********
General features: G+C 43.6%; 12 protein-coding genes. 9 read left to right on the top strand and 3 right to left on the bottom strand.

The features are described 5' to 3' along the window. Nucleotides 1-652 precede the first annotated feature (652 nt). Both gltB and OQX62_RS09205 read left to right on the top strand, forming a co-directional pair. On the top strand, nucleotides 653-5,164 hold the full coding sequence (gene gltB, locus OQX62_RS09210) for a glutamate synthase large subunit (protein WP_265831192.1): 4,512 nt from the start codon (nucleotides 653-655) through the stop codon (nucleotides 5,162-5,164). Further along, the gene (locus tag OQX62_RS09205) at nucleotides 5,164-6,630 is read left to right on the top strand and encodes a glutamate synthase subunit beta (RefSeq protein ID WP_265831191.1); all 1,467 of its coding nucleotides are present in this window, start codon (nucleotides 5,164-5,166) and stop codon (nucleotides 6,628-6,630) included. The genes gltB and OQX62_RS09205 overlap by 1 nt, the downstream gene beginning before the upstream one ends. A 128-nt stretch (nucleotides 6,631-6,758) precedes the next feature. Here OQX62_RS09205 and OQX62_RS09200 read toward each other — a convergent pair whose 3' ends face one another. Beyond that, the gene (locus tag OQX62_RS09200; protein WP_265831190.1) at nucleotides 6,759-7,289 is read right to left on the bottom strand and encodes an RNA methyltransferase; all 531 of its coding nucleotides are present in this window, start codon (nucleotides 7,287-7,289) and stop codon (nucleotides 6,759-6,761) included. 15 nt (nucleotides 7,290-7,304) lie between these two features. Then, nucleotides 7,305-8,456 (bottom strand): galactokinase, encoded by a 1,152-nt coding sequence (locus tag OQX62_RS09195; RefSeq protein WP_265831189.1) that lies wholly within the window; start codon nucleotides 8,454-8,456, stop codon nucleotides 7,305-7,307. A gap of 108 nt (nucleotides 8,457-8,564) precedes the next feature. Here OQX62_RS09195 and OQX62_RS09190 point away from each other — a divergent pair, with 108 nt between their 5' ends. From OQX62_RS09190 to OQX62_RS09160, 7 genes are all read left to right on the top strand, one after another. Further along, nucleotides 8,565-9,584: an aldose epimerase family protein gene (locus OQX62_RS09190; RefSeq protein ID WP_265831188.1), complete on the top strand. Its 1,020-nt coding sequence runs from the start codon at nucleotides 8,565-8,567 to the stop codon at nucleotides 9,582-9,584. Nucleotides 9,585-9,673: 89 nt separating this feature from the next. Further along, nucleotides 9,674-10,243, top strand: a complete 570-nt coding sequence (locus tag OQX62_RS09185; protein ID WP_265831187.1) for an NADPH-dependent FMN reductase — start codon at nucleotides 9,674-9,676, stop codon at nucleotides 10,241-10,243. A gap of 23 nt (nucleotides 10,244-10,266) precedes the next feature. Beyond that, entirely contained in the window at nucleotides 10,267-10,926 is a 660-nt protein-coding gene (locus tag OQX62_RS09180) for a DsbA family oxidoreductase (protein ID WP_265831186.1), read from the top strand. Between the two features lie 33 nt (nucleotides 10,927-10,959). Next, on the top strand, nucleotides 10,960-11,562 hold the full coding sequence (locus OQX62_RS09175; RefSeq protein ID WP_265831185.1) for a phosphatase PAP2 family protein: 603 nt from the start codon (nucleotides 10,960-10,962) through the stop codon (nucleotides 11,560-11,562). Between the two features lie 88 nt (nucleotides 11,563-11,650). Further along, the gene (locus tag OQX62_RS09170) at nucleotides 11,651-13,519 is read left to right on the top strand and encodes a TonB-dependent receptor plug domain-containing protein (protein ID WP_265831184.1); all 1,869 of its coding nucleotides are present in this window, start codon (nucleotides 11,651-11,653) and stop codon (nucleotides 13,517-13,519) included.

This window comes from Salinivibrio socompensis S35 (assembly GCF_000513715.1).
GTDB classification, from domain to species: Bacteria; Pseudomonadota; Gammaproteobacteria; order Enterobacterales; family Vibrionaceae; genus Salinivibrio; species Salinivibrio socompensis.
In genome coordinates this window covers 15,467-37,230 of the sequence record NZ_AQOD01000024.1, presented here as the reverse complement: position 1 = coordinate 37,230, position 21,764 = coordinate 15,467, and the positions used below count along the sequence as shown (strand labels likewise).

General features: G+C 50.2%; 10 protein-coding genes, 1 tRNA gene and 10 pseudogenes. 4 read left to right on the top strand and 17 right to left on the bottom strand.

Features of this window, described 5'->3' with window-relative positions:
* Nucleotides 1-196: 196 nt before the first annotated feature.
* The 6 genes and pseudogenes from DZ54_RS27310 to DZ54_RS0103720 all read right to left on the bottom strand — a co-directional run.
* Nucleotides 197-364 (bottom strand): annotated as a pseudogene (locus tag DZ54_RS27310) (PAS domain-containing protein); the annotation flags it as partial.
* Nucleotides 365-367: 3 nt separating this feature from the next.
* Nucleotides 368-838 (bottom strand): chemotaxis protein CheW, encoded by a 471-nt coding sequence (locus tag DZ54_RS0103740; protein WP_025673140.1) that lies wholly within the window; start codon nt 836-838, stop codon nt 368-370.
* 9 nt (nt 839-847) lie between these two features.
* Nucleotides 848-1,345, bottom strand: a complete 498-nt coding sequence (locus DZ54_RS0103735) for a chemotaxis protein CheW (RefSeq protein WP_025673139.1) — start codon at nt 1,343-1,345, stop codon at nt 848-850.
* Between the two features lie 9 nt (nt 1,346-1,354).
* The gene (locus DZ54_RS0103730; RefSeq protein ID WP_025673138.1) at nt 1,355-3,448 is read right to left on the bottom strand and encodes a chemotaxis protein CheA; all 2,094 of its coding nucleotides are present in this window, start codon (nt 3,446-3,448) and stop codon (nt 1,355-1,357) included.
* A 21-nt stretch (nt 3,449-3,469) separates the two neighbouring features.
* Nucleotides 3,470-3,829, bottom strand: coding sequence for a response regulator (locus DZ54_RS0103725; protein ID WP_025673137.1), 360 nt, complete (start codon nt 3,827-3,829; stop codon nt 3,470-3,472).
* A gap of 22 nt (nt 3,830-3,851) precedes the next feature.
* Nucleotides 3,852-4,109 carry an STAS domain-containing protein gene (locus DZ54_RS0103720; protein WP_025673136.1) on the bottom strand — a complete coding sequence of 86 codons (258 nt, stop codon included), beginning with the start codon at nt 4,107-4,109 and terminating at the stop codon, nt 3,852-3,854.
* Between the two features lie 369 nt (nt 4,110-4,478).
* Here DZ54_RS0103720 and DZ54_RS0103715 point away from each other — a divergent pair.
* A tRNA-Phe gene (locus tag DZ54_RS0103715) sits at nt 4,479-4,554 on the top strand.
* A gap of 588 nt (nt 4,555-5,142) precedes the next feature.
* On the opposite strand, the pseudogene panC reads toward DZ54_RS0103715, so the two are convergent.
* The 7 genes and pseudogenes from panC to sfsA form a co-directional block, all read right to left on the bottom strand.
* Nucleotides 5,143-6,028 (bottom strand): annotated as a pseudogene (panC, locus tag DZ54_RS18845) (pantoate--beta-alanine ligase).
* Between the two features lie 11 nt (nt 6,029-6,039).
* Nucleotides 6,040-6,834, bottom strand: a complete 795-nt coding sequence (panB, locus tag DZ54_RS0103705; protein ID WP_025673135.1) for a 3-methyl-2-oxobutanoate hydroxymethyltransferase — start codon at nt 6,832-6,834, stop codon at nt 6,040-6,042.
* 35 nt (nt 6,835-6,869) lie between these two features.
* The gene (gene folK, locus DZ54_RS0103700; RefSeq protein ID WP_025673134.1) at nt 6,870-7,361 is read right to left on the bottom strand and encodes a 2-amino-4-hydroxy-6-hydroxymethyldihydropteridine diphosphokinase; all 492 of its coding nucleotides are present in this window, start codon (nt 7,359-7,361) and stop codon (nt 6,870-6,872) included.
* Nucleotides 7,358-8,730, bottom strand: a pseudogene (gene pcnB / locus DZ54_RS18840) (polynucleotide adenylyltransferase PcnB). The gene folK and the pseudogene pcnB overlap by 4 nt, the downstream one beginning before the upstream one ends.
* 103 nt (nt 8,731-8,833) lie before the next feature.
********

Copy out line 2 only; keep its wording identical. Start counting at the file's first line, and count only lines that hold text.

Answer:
The features are described 5' to 3' along the window. Nucleotides 1-652 precede the first annotated feature (652 nt). Both gltB and OQX62_RS09205 read left to right on the top strand, forming a co-directional pair. On the top strand, nucleotides 653-5,164 hold the full coding sequence (gene gltB, locus OQX62_RS09210) for a glutamate synthase large subunit (protein WP_265831192.1): 4,512 nt from the start codon (nucleotides 653-655) through the stop codon (nucleotides 5,162-5,164). Further along, the gene (locus tag OQX62_RS09205) at nucleotides 5,164-6,630 is read left to right on the top strand and encodes a glutamate synthase subunit beta (RefSeq protein ID WP_265831191.1); all 1,467 of its coding nucleotides are present in this window, start codon (nucleotides 5,164-5,166) and stop codon (nucleotides 6,628-6,630) included. The genes gltB and OQX62_RS09205 overlap by 1 nt, the downstream gene beginning before the upstream one ends. A 128-nt stretch (nucleotides 6,631-6,758) precedes the next feature. Here OQX62_RS09205 and OQX62_RS09200 read toward each other — a convergent pair whose 3' ends face one another. Beyond that, the gene (locus tag OQX62_RS09200; protein WP_265831190.1) at nucleotides 6,759-7,289 is read right to left on the bottom strand and encodes an RNA methyltransferase; all 531 of its coding nucleotides are present in this window, start codon (nucleotides 7,287-7,289) and stop codon (nucleotides 6,759-6,761) included. 15 nt (nucleotides 7,290-7,304) lie between these two features. Then, nucleotides 7,305-8,456 (bottom strand): galactokinase, encoded by a 1,152-nt coding sequence (locus tag OQX62_RS09195; RefSeq protein WP_265831189.1) that lies wholly within the window; start codon nucleotides 8,454-8,456, stop codon nucleotides 7,305-7,307. A gap of 108 nt (nucleotides 8,457-8,564) precedes the next feature. Here OQX62_RS09195 and OQX62_RS09190 point away from each other — a divergent pair, with 108 nt between their 5' ends. From OQX62_RS09190 to OQX62_RS09160, 7 genes are all read left to right on the top strand, one after another. Further along, nucleotides 8,565-9,584: an aldose epimerase family protein gene (locus OQX62_RS09190; RefSeq protein ID WP_265831188.1), complete on the top strand. Its 1,020-nt coding sequence runs from the start codon at nucleotides 8,565-8,567 to the stop codon at nucleotides 9,582-9,584. Nucleotides 9,585-9,673: 89 nt separating this feature from the next. Further along, nucleotides 9,674-10,243, top strand: a complete 570-nt coding sequence (locus tag OQX62_RS09185; protein ID WP_265831187.1) for an NADPH-dependent FMN reductase — start codon at nucleotides 9,674-9,676, stop codon at nucleotides 10,241-10,243. A gap of 23 nt (nucleotides 10,244-10,266) precedes the next feature. Beyond that, entirely contained in the window at nucleotides 10,267-10,926 is a 660-nt protein-coding gene (locus tag OQX62_RS09180) for a DsbA family oxidoreductase (protein ID WP_265831186.1), read from the top strand. Between the two features lie 33 nt (nucleotides 10,927-10,959). Next, on the top strand, nucleotides 10,960-11,562 hold the full coding sequence (locus OQX62_RS09175; RefSeq protein ID WP_265831185.1) for a phosphatase PAP2 family protein: 603 nt from the start codon (nucleotides 10,960-10,962) through the stop codon (nucleotides 11,560-11,562). Between the two features lie 88 nt (nucleotides 11,563-11,650). Further along, the gene (locus tag OQX62_RS09170) at nucleotides 11,651-13,519 is read left to right on the top strand and encodes a TonB-dependent receptor plug domain-containing protein (protein ID WP_265831184.1); all 1,869 of its coding nucleotides are present in this window, start codon (nucleotides 11,651-11,653) and stop codon (nucleotides 13,517-13,519) included.